Advances in GPS technology are already helping to improve wayfinding around unfamiliar buildings. New devices such as smart glasses or smart contact lenses, which are now being developed, could take this a step further. Wayfinding information, details of forthcoming meetings and a whole host of other useful information and reminders could be displayed directly and privately to the user on these devices. Smart glasses could also be used to simplify security clearance and access to buildings, by transmitting information about the wearer to building security systems.
Technology that takes control
Currently Building Management Systems (BMS) collect data from a range of sensors and use that data to control assets according to pre-determined protocols, such as temperature, pressure or humidity settings. The systems can only collect data from sensors to which they are connected, and can only enable or disable assets according to pre-programmed criteria. Such systems cannot really be described as smart. But now, manufacturers of assets, such as chillers and boilers, are creating increasingly intelligent products that produce a rich array of data about the condition and performance of the asset. This data is transmitted to the cloud where it is easy to access and analyse. So much of this readily available data is currently being unused by conventional BMS technology.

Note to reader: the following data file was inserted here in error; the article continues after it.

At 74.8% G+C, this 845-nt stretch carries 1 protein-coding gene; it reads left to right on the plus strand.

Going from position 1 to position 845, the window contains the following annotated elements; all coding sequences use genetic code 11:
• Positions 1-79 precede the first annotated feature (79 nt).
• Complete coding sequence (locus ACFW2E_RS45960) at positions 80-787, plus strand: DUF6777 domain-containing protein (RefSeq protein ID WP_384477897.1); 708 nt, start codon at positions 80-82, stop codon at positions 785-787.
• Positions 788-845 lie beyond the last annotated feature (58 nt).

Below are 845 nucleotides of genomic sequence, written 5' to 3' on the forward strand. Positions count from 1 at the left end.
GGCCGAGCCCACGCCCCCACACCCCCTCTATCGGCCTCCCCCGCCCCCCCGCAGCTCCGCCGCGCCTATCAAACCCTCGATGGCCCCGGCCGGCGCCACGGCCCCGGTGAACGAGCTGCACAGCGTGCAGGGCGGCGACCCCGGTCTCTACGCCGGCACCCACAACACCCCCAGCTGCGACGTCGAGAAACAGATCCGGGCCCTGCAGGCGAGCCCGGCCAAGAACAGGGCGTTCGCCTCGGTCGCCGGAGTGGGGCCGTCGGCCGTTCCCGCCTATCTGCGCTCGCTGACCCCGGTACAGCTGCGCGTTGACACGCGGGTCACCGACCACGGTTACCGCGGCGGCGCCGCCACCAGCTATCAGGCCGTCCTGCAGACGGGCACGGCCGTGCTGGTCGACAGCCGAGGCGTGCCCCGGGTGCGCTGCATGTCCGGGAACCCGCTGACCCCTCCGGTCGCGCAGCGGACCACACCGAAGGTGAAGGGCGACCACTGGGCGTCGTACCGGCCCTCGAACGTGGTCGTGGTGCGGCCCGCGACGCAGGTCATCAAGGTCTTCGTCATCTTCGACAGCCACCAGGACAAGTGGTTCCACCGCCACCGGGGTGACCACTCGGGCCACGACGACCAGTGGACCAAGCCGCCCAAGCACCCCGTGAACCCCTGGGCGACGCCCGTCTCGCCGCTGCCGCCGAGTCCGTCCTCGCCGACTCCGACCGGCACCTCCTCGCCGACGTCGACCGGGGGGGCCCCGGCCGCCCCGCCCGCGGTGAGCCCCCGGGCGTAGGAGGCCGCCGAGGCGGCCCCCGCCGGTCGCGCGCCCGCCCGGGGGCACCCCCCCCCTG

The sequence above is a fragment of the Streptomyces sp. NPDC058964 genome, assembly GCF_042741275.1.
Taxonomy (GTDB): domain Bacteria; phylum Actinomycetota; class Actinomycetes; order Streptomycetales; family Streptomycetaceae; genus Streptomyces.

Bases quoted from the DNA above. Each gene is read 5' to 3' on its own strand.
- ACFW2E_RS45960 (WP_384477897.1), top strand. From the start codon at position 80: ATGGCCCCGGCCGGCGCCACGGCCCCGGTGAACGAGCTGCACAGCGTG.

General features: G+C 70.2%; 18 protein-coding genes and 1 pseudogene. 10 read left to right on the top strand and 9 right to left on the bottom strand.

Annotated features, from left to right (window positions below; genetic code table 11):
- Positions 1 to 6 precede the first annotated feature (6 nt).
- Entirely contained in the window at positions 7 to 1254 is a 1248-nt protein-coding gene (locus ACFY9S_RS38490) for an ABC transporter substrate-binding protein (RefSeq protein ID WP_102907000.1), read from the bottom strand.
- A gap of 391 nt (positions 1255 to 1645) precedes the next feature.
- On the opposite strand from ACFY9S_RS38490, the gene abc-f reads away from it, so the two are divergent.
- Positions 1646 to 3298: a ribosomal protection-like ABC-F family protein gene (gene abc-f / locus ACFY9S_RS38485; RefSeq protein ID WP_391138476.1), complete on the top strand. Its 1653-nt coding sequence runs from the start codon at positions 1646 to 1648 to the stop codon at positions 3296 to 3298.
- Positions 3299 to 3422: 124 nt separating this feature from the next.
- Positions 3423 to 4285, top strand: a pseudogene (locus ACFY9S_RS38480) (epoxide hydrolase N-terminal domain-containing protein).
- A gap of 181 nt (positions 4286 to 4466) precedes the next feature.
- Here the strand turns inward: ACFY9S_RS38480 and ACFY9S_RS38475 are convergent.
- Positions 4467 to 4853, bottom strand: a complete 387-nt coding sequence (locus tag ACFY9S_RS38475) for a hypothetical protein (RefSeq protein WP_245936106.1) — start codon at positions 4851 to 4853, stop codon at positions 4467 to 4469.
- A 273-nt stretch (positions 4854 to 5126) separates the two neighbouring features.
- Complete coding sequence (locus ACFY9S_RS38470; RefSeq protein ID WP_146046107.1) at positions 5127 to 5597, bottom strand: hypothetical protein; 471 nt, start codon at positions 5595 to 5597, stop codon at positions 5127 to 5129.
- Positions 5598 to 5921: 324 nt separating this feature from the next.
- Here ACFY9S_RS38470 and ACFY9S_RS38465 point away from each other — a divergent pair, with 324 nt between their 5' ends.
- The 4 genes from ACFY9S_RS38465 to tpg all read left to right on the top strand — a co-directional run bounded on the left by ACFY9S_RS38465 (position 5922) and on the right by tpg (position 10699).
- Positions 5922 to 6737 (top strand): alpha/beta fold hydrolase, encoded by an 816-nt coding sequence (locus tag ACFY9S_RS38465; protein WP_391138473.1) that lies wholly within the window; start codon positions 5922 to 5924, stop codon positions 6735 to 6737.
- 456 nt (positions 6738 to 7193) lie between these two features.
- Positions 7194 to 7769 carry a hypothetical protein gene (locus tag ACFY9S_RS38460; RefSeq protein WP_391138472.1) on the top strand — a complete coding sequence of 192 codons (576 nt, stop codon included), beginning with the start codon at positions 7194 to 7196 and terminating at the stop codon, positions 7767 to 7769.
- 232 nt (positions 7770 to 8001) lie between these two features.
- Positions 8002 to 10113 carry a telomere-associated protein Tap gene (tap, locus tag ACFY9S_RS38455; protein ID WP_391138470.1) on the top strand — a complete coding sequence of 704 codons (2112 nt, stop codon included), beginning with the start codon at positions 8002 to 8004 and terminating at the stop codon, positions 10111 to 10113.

By tapping into the extensive data emitted by intelligent pumps, boilers, chillers and other equipment, businesses in future will be able to monitor the condition and performance of their assets, and make adjustments remotely from any device. The whole system is software based, so there is no need to install hardware such as BMS control panels and sensors – which has obvious cost-saving benefits. The greater control enabled by this solution also means that assets will be better managed and maintained, and likely to last longer. Data from building assets can be combined easily with external data, such as information on weather conditions, to improve control and optimisation.
For businesses with a large estate, the data produced by similar assets across multiple locations can be compared to determine the best-performing equipment. So, for example, a grocery retail chain could compare the performance of its chillers in different stores to identify where equipment is operating most efficiently. They can use this information to replicate the high-performance chillers in all stores.
Smarter servicing and maintenance
Traditional building asset maintenance is based on established programmes, with servicing and maintenance scheduled at predetermined intervals. These schedules do not take into account the differing conditions under which equipment operates, for example climatic conditions, location, exposure to the elements, running hours and a host of other variables. Therefore the standard maintenance intervals are unlikely to be appropriate for all equipment.